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Cost blot on growth story

In the strange world of market economies, good news can sometimes lead to bad news, because traders and policymakers follow their own logic, reports Gaurav Choudhury.

business Updated: Feb 12, 2010 20:55 IST
Gaurav Choudhury

In the strange world of market economies, good news can sometimes lead to bad news, because traders and policymakers follow their own logic.

Industrial output has grown by 16.8 per cent year-on-year in December triggering hopes that the worst might be over for the Indian economy, but the rising spectre of prices could play party pooper.

On the one hand, the recovery could mean the government is emboldened to withdraw the stimulus measures set in motion more than a year ago when the worst global economic recession in seven decades hit the economy. On the other hand, manufacturing companies could jack up product prices to protect their profit margins in the face of surging demand.

A slew of recent data releases have confirmed signs of rising domestic demand in India.

Consumer durable production grew by a healthy 46 per cent in December on the back of 38 per cent growth in the previous month, perhaps mirroring higher purchases of goods such as televisions and refrigerators. Automobile sales have clocked robust sales and have grown by over 25 per cent between April and January (2009-10).

Growing consumer appetite may make the decision to raise prices easier for companies.

Durables makers have already indicated they would raise prices of televisions and white goods to offset higher prices of intermediates such as steel, copper and other metals.

“We are trying our best to absorb the effects of price hikes but if the trend continues then the company will be forced to raise prices by one to five per on certain products,” MD of LG India Moon Bum Shin told Hindustan Times.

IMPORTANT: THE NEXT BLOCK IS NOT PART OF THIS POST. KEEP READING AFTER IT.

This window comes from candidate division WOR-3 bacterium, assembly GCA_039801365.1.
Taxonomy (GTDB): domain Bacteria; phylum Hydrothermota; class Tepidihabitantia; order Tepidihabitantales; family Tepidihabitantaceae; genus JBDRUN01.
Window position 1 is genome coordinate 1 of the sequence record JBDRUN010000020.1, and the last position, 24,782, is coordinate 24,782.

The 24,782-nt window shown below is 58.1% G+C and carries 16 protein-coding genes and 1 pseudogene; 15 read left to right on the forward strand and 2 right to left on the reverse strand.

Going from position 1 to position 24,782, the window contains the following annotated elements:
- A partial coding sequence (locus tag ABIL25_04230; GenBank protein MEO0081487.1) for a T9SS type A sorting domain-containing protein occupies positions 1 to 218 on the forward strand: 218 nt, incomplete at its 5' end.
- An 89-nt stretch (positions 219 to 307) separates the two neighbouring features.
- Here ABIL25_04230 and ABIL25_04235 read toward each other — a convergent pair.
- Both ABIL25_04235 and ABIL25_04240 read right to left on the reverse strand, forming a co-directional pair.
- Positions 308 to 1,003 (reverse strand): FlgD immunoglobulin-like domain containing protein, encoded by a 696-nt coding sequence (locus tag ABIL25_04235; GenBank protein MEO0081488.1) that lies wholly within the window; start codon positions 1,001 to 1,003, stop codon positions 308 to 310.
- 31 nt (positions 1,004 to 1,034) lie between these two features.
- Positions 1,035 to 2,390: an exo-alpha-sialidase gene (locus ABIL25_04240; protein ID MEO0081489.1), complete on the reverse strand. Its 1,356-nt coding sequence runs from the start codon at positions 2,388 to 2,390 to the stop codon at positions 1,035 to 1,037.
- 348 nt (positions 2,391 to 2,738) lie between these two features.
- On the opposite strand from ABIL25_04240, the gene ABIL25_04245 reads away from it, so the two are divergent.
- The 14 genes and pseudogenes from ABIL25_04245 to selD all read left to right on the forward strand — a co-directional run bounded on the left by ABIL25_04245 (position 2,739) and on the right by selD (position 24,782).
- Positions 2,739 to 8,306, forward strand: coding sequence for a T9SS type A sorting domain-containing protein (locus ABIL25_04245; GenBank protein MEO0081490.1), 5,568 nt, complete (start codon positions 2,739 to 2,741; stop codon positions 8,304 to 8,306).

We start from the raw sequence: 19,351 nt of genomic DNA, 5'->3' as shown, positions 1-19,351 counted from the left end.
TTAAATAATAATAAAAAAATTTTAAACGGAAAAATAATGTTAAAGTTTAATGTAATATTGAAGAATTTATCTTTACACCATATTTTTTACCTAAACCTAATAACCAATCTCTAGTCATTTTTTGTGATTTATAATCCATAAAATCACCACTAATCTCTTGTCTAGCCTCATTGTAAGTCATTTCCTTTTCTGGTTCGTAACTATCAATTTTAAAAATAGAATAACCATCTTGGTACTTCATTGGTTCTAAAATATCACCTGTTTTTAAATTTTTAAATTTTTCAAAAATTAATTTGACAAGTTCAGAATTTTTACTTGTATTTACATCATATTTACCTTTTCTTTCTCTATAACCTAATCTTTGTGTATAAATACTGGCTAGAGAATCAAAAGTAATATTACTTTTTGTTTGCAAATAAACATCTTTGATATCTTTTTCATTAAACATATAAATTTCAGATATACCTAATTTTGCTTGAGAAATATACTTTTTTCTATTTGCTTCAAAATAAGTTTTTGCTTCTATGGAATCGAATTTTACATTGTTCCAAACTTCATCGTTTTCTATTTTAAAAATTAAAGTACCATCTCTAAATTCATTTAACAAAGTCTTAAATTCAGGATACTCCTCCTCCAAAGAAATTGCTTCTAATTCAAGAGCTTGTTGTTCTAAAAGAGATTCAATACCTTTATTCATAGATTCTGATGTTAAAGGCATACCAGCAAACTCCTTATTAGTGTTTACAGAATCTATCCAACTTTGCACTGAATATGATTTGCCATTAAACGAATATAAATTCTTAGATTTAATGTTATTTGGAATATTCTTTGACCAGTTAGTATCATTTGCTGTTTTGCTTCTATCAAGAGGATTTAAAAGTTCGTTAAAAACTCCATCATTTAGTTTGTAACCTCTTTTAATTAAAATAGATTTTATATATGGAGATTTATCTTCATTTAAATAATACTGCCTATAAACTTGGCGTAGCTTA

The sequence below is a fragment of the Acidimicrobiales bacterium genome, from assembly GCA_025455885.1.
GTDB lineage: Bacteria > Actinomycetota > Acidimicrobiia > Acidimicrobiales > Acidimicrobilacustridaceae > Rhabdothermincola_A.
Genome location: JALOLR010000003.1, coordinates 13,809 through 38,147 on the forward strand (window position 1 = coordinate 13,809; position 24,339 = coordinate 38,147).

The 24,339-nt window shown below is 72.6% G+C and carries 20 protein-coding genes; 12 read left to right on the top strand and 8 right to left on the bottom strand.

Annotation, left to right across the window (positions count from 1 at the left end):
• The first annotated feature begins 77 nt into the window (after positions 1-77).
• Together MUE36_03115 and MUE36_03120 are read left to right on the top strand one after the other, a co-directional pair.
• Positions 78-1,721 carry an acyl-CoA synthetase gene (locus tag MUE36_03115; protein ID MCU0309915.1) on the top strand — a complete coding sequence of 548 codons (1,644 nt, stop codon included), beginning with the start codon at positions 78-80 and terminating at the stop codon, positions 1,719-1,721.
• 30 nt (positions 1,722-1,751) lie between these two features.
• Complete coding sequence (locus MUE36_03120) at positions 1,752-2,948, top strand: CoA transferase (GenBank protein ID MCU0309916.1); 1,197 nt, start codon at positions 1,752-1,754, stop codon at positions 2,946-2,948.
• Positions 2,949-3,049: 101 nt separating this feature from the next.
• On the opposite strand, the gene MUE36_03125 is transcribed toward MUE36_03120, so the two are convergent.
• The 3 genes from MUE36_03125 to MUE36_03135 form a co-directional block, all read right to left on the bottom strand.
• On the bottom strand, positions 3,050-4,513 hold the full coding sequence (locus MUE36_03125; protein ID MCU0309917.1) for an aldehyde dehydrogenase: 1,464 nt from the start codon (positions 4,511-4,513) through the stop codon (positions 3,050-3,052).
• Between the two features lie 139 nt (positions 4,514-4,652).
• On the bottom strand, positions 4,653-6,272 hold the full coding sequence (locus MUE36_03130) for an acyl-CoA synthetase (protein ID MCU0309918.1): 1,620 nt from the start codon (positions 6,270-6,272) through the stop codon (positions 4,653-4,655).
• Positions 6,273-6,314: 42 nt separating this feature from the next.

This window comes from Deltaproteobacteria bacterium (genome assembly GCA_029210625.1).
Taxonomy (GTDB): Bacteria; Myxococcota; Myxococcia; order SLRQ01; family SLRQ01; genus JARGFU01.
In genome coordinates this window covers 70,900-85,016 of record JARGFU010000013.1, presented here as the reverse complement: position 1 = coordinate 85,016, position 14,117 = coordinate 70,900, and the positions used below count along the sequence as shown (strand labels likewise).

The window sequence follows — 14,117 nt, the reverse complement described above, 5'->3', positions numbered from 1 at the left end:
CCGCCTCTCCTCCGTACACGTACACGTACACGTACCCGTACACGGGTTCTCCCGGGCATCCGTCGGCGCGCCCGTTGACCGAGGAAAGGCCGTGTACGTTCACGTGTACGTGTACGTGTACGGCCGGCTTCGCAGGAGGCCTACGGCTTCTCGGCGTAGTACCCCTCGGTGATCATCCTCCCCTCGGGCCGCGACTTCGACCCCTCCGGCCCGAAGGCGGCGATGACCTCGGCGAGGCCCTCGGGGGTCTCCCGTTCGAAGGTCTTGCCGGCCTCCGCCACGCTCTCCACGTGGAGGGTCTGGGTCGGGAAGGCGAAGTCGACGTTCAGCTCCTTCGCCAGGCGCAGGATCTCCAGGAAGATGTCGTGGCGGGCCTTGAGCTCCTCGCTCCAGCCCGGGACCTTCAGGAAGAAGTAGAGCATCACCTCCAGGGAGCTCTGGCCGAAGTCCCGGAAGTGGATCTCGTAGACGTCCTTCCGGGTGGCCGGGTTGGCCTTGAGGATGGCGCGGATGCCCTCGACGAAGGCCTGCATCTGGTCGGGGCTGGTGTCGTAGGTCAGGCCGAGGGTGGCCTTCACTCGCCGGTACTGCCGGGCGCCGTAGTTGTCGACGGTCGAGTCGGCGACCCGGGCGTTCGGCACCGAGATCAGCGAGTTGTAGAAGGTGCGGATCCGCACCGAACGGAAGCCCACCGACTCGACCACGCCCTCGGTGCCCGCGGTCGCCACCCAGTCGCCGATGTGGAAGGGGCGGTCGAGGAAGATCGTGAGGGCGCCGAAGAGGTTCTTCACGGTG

While food price inflation is hovering around 18 per cent, the consumer price index representing a wider basket of goods is also showing signs of reaching worrisome levels. Consumer price inflation is hovering at around 14 per cent.

“Anecdotal evidence suggests inflationary pressures continue to build and we expect a sharp increase manufactured prices in the coming months,” said Sonal Varma, economist with brokerage and research firm Nomura Financial Advisory.

The Reserve Bank of India (RBI) has also expressed concern about growth pushing prices.

The government needs to plug a big fiscal deficit it has incurred in trying to generate demand to prop up growth over the past year. Now it might want its money back by restoring some taxes.

A 2-percentage point hike in excise duties, to bring the rate to 10 per cent, is on the cards. The government had cut the duty by 6 percentage points.

“The recovery is becoming stronger, and offers the scope to partially reverse tax cuts that was announced to cushion the downturn,” said Rajeev Malik of Macquarie Securities.

Companies have indicated they would not hesitate to raise prices.

“We are monitoring the prices as inflation and price hike of raw materials is definitely a concern,” said Ravinder Zutshi, deputy managing director of Samsung India. “We have not taken any decision to hike prices and will wait till the general budget.”